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Investigating the potential hazard, mechanisms of failure, and evolution of the Cascade Bay landslide

Thesis type
(Thesis) M.Sc.
Date created
The Cascade Bay landslide is a large postglacial bedrock failure on the east side of Harrison Lake in southwestern British Columbia. It occurs in meta-sedimentary and meta-volcanic bedrock near the Harrison Lake Shear Zone (HLSZ), a large right-lateral strike-slip fault. Data derived from airborne LiDAR, terrestrial laser scanning, differential GPS, field observations, and laboratory techniques were analyzed for spatial relationships using GIS databases. The landslide boundaries appear to strike parallel to zones of damaged bedrock and secondary Riedel faults related to the HLSZ. A wedge-shaped failure forms the upper half of the landslide, while the lower failure zone probably daylights through a combination of low angle shear surfaces and intact rock fracture. Geomorphic mapping shows secondary debris failures extensively remobilized the primary landslide deposit. Differential GPS measurements and field observations show ongoing deformation in portions of the landslide deposit. Recent failures occur in fine-grained black colluvium with moderate plasticity.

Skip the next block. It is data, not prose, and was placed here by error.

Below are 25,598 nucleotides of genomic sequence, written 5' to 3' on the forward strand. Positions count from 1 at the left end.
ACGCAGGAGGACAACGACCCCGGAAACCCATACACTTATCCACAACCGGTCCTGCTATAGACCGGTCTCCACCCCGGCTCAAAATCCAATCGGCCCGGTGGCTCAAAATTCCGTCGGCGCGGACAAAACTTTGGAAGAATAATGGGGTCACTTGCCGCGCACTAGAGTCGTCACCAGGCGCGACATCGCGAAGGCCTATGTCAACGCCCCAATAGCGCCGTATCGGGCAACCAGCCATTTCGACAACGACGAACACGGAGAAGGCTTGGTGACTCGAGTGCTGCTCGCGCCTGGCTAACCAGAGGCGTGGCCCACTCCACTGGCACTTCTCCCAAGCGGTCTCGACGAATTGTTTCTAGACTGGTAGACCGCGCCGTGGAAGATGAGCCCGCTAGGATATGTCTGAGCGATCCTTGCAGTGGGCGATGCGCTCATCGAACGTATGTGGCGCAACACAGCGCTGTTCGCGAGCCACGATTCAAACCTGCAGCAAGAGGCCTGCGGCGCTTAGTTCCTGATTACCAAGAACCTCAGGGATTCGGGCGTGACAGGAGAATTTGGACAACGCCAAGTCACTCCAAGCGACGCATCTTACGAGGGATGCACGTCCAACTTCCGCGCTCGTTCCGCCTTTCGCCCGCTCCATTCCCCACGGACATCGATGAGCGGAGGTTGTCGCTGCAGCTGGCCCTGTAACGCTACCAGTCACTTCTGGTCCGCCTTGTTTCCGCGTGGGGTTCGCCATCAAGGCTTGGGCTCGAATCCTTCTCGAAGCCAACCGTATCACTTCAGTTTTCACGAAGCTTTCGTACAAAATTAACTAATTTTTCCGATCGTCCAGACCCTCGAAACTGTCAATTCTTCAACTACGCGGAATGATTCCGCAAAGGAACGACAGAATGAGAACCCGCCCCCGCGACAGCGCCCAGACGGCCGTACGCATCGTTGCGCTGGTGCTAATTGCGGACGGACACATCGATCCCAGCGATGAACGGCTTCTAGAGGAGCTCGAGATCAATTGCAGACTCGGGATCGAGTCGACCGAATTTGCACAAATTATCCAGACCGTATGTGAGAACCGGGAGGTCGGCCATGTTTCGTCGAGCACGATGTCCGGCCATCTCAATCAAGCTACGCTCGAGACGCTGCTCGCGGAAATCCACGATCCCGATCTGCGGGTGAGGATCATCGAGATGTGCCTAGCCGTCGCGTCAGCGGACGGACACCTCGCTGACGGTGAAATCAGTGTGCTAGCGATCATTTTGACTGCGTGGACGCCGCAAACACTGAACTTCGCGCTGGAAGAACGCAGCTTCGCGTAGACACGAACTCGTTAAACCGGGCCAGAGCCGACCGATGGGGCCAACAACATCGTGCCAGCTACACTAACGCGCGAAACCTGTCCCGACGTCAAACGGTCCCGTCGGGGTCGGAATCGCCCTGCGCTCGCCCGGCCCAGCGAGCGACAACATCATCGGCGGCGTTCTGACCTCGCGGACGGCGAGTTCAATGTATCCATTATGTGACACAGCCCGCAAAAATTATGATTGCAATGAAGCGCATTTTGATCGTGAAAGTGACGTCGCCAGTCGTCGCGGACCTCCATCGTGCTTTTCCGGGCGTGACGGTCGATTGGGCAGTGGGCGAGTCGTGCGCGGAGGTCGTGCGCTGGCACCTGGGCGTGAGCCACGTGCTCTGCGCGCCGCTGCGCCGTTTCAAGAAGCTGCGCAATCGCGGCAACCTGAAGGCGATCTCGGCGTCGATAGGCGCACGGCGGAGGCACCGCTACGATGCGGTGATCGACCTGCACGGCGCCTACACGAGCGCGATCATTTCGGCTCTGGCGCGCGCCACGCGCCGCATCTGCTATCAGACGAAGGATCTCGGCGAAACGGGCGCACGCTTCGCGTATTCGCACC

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Copyright is held by the author(s).
This thesis may be printed or downloaded for non-commercial research and scholarly purposes.
Supervisor or Senior Supervisor
Thesis advisor: Stead, Doug
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